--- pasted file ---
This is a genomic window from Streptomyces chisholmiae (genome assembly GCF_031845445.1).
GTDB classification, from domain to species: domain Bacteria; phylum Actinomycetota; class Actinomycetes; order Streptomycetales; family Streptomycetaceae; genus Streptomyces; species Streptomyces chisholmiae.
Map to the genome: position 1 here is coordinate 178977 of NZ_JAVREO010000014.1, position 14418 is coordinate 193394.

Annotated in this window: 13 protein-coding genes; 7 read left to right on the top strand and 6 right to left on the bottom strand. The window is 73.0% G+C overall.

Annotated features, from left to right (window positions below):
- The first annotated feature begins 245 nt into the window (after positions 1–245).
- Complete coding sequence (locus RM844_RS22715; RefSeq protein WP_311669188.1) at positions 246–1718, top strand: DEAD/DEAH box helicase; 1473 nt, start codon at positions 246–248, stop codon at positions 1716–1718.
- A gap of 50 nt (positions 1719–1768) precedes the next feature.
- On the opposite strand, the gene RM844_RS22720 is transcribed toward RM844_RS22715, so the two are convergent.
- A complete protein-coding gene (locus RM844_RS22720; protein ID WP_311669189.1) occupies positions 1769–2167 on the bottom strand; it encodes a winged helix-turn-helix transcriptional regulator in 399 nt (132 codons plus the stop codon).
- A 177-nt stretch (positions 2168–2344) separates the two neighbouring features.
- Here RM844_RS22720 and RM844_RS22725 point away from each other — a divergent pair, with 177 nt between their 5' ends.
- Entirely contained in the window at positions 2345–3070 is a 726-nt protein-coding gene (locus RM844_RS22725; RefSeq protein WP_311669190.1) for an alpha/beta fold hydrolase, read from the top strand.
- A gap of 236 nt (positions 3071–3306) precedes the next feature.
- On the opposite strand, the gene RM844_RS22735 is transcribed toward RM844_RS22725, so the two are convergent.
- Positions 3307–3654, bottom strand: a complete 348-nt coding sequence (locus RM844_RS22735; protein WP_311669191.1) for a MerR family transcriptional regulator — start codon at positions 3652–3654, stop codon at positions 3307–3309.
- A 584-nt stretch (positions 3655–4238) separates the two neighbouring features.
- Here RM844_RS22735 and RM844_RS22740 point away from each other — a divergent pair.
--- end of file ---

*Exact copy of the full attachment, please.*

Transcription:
This is a genomic window from Streptomyces chisholmiae (genome assembly GCF_031845445.1).
GTDB classification, from domain to species: domain Bacteria; phylum Actinomycetota; class Actinomycetes; order Streptomycetales; family Streptomycetaceae; genus Streptomyces; species Streptomyces chisholmiae.
Map to the genome: position 1 here is coordinate 178977 of NZ_JAVREO010000014.1, position 14418 is coordinate 193394.

Annotated in this window: 13 protein-coding genes; 7 read left to right on the top strand and 6 right to left on the bottom strand. The window is 73.0% G+C overall.

Annotated features, from left to right (window positions below):
- The first annotated feature begins 245 nt into the window (after positions 1–245).
- Complete coding sequence (locus RM844_RS22715; RefSeq protein WP_311669188.1) at positions 246–1718, top strand: DEAD/DEAH box helicase; 1473 nt, start codon at positions 246–248, stop codon at positions 1716–1718.
- A gap of 50 nt (positions 1719–1768) precedes the next feature.
- On the opposite strand, the gene RM844_RS22720 is transcribed toward RM844_RS22715, so the two are convergent.
- A complete protein-coding gene (locus RM844_RS22720; protein ID WP_311669189.1) occupies positions 1769–2167 on the bottom strand; it encodes a winged helix-turn-helix transcriptional regulator in 399 nt (132 codons plus the stop codon).
- A 177-nt stretch (positions 2168–2344) separates the two neighbouring features.
- Here RM844_RS22720 and RM844_RS22725 point away from each other — a divergent pair, with 177 nt between their 5' ends.
- Entirely contained in the window at positions 2345–3070 is a 726-nt protein-coding gene (locus RM844_RS22725; RefSeq protein WP_311669190.1) for an alpha/beta fold hydrolase, read from the top strand.
- A gap of 236 nt (positions 3071–3306) precedes the next feature.
- On the opposite strand, the gene RM844_RS22735 is transcribed toward RM844_RS22725, so the two are convergent.
- Positions 3307–3654, bottom strand: a complete 348-nt coding sequence (locus RM844_RS22735; protein WP_311669191.1) for a MerR family transcriptional regulator — start codon at positions 3652–3654, stop codon at positions 3307–3309.
- A 584-nt stretch (positions 3655–4238) separates the two neighbouring features.
- Here RM844_RS22735 and RM844_RS22740 point away from each other — a divergent pair.